paradise. The former brick and tile quarry is home to brachiopods, cephalopods, crinoids, and corals, remnants from 375 million years ago when the shallow seas covered Iowa.

“This park is a really unusual resource for the public,” Jane Pedrick Dawson (’83 geology, MS ’86), ISU senior lecturer in geological and atmospheric sciences, says. “Most parks in the country prohibit you from collecting anything, and here’s a park that encourages you to get down on your knees and start sifting through the sediment and pull out the brachiopods and crinoids and other fossils and take them home. I can’t think of any other place where the public is encouraged to collect fossils and take them home.”

Another related resource in Iowa is the University of Iowa’s Museum of Natural History. The museum has an exhibition showing a Devonian Coral Reef from 380 million years ago. Just recently, on the University of Iowa campus, a construction crew dug up 385-million year-old coral fossils while working on the expansion of one of the university facilities.

fossils3In other “weird science” news, geologists at the Iowa Geological Survey recently found exceptionally preserved fossils from the Decorah Impact Structure in Winneshiek County, about 60 feet under the Upper Iowa River. It turns out that the fossils came from a 460-million-year-old predatory water bug said to be as big as a human. The creature, named Pentecopterus decorahensis, was a sort of sea scorpion that grew to 5 feet 7 inches with a spike tail and a dozen claw arms sprouting from its head.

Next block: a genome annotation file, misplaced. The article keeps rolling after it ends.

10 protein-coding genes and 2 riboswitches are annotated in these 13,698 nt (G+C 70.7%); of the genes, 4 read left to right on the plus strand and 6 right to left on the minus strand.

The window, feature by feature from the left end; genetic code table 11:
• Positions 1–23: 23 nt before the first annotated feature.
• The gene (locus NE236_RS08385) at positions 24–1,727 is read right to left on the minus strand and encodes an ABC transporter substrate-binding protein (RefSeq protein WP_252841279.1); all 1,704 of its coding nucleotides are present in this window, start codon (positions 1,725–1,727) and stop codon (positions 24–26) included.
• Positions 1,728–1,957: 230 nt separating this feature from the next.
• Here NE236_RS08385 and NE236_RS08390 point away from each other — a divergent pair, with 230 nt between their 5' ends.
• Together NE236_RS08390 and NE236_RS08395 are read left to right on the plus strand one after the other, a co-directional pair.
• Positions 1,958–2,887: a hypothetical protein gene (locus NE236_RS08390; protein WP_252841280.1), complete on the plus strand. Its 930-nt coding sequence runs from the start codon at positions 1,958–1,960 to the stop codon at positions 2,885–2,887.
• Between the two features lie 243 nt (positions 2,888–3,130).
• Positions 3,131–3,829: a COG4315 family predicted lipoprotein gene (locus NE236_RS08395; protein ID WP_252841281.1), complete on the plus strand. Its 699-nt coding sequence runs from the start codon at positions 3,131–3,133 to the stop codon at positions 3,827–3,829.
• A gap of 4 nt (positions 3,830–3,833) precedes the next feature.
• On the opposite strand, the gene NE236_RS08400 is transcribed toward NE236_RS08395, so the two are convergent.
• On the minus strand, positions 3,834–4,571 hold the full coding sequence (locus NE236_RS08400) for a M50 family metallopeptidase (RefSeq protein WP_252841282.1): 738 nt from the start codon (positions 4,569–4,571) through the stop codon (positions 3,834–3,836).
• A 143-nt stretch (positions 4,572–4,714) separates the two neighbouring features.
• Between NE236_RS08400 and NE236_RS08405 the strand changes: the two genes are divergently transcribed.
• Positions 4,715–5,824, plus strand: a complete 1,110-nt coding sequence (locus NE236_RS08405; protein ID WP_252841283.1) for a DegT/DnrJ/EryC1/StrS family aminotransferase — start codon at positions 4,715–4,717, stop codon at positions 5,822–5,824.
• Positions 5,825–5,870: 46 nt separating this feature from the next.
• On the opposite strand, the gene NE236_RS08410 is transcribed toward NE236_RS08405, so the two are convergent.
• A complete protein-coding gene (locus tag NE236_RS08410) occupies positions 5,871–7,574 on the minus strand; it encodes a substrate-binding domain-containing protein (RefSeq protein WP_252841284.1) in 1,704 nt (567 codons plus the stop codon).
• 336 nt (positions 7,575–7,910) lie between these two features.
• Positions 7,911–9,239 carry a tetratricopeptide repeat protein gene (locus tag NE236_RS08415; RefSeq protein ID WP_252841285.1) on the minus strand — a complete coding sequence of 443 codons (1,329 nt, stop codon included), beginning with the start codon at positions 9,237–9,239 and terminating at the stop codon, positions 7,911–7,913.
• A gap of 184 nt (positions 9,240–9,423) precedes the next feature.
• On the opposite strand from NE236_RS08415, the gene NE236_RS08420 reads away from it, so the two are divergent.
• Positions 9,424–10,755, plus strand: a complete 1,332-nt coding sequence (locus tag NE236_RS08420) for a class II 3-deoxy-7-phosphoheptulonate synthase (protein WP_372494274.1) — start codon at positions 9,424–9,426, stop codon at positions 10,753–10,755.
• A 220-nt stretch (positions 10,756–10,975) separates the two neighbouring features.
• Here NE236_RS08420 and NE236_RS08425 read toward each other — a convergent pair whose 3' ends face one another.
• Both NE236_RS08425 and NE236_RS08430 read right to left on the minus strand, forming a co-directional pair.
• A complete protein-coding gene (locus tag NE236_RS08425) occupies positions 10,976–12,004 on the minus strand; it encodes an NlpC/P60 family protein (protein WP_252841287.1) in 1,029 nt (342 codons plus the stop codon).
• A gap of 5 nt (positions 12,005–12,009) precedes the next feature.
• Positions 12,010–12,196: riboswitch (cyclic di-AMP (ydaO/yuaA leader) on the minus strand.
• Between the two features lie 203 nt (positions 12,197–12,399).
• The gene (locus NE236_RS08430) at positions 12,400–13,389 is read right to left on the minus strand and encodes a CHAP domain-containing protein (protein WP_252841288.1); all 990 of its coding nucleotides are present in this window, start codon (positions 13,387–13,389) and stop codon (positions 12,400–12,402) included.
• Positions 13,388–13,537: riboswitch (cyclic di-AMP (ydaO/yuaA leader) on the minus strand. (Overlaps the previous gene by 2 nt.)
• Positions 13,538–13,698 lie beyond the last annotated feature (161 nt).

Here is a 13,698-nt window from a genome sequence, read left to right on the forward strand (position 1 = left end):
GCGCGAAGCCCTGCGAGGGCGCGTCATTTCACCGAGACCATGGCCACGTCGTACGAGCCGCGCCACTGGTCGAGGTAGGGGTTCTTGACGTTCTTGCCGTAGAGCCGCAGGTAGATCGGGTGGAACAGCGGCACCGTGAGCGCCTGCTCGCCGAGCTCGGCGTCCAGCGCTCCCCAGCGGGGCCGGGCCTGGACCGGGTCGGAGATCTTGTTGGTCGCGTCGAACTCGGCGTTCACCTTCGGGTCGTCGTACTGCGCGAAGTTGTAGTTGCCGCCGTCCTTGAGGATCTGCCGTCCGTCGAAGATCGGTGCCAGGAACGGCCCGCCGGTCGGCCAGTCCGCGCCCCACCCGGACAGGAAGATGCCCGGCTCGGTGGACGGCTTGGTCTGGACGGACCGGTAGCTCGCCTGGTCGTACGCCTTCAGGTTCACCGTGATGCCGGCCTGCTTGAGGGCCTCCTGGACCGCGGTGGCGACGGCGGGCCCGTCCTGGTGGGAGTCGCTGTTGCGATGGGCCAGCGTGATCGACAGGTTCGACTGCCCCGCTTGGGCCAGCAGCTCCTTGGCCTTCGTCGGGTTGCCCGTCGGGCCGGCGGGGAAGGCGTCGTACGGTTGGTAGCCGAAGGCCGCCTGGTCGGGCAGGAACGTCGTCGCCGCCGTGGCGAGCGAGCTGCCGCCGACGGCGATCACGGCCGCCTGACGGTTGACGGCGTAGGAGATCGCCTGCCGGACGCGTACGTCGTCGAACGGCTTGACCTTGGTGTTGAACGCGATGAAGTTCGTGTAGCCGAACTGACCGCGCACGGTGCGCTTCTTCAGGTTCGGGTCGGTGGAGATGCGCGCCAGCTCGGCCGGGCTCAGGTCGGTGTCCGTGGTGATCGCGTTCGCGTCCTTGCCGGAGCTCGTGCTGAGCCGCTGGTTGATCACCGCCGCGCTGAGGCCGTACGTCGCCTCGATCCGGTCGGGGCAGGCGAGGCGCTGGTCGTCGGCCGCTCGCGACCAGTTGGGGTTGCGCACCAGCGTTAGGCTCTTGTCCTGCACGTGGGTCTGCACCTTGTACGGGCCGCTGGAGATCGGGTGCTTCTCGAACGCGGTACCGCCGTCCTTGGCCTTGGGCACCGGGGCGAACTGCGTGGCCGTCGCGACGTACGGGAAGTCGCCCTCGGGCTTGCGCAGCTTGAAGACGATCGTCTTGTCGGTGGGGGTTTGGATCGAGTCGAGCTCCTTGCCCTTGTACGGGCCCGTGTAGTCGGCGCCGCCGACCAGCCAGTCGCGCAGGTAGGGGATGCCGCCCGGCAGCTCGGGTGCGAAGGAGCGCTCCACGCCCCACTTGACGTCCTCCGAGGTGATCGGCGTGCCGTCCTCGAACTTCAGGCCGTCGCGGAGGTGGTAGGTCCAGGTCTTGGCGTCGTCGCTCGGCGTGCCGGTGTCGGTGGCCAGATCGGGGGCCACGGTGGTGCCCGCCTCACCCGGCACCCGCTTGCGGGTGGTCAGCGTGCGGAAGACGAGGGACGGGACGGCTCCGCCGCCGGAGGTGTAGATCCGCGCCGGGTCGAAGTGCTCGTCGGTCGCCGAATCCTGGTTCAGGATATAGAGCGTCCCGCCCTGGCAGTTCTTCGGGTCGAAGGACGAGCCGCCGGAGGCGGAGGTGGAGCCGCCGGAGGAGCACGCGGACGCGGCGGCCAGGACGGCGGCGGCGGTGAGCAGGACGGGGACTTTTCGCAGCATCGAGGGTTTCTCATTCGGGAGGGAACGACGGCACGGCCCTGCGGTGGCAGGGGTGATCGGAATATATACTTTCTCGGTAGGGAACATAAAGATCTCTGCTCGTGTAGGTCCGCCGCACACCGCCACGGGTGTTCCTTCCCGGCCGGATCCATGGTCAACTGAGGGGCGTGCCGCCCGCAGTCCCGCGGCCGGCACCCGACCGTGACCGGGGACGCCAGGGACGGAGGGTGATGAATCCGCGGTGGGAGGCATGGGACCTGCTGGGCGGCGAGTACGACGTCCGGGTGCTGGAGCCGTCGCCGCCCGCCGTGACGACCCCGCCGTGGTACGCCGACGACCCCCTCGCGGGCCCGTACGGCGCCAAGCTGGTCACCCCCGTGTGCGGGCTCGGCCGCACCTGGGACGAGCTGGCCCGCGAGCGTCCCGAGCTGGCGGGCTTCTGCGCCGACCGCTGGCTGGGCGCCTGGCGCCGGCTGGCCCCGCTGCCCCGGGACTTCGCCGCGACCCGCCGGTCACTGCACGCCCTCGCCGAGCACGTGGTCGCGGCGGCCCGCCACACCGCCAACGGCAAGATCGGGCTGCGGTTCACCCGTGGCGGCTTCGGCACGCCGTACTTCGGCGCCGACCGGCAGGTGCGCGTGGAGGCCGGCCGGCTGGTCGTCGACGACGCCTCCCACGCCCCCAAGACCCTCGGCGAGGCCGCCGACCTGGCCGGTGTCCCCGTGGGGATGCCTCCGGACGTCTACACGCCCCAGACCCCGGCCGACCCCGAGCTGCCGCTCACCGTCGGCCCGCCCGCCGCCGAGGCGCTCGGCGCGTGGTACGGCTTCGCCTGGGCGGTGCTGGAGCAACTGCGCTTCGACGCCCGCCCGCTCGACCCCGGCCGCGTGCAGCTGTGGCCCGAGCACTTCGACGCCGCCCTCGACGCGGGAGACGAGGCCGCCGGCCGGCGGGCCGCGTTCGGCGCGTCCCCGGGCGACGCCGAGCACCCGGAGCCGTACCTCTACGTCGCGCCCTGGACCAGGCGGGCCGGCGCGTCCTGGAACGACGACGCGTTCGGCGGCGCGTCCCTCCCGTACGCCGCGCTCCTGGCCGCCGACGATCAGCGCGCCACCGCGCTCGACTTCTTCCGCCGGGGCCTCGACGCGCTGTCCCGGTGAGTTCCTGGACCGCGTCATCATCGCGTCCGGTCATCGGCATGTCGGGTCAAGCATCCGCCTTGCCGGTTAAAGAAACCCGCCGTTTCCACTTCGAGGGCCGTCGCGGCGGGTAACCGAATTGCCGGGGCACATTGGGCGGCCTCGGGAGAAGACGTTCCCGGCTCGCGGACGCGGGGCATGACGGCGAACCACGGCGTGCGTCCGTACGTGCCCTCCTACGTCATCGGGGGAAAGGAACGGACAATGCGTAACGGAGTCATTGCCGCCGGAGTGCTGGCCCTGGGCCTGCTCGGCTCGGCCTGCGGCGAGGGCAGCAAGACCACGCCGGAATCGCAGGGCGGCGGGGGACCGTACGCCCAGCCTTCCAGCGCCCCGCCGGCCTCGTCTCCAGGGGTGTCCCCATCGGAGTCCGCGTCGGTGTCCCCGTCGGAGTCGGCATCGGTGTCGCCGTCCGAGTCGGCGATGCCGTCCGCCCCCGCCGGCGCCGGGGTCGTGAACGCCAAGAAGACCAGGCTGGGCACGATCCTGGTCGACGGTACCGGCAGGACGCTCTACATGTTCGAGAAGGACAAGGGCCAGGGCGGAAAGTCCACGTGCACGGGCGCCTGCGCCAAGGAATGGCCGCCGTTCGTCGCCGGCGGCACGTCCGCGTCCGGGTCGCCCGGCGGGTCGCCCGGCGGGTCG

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Matt Hill finds artifacts in Ledges State Park. Photo by Jim Heemstra.

A state filled with game
When European settlers arrived in what is now Iowa, the state was full of game; there was an abundance of wildlife. Truly, the biodiversity was greater than most people would expect.

More than 450 species lived and bred in Iowa when Europeans arrived, including 68 species of mammals, 186 species of birds, 45 species of reptiles, 21 species of amphibians, and 136 species of fish. An even greater variety of insects, other invertebrates, and plants were found in the state. According to A Country So Full of Game by James L. Dinsmore, several thousand species of plants and animals once occupied Iowa.